When you go to the [BR] till [AM] register to pay for your shopping, you usually know how much you are going to pay before you get there if you are in The UK, but not usually if you are in North America. This is because the [BR] Value Added Tax [AM] Sales Tax [CA]Harmonized Sales Tax (in most provinces) is included [BR] on the price tag [AM:sometimes] in the ticket price. Buying $20 credit in Ontario to [BR] top-up [AM] refill your [BR] mobile [AM] cell in Ontario will cost you $22.60.
Most food is exempt from tax. If it wasn’t, a full shopping [BR] trolley [AM] cart would make your trip to the [BR] supermarket [AM] grocery store a lot more expensive and the shock might mean you would need help carrying your bags through the [BR] carpark [AM] parking lot.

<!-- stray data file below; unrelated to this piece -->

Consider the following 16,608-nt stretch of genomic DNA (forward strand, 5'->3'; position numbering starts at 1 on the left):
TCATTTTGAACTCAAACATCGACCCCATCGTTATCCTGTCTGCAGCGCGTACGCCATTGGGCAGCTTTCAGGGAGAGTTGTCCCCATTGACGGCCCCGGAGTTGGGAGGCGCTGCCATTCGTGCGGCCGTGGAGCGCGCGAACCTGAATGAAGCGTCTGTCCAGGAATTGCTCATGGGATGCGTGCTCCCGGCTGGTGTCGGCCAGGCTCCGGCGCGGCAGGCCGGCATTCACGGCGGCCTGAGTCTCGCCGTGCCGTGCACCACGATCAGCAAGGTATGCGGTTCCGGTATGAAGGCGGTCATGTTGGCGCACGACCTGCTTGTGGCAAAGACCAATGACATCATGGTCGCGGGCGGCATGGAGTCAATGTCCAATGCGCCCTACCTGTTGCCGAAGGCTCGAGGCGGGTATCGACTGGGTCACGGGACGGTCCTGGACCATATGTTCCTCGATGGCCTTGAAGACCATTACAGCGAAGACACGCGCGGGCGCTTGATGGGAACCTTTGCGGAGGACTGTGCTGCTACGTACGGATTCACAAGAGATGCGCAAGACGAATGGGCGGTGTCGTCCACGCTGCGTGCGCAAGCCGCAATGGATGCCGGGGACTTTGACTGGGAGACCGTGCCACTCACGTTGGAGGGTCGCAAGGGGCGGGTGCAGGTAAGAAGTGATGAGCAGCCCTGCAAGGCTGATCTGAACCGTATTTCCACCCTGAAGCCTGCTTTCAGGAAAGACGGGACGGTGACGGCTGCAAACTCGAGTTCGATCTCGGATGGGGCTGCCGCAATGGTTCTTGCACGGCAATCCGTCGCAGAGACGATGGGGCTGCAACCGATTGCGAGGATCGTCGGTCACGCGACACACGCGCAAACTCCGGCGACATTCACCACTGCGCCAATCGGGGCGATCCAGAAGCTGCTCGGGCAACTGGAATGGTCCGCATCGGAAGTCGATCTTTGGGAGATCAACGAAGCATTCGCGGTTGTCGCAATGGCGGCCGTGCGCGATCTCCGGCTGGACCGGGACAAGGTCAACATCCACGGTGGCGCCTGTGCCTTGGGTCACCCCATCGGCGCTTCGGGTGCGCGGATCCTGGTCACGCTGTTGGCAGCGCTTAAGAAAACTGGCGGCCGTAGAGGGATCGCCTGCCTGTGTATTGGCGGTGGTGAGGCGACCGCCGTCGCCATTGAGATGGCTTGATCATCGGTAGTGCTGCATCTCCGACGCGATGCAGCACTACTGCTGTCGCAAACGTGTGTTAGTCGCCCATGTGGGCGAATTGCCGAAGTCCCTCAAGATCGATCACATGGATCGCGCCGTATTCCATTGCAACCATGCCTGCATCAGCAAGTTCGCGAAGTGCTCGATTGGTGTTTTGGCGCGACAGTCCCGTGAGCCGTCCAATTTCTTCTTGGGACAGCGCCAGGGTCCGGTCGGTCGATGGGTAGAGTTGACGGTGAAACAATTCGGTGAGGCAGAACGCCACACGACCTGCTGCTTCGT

Of course there are loads of vocabulary differences I could continue to squeeze into this article under the heading of shopping, so I’ll finish with a couple of personal tales.
I’ve always gone through phases, even as a kid, where I suffer with headaches. The first time I asked for some painkiller in The USA was in Florida, nearly 24 years ago when the world was a bigger place and probably had a bigger common language divide. Of course, when I asked for [BR] Paracetamol, the man in the [BR] Chemists [AM] Drugstore had no idea what I was talking about. Through my squinting eyes, I begged for painkiller for a headache and I was handed something called [AM] Acetaminophen. In Canada, most people refer to [BR]Paracetamol [AM] Acetaminophen by the popular brand name [CA] Tylenol (which is also available in The USA, but I don’t know if they use the brand name as prolifically).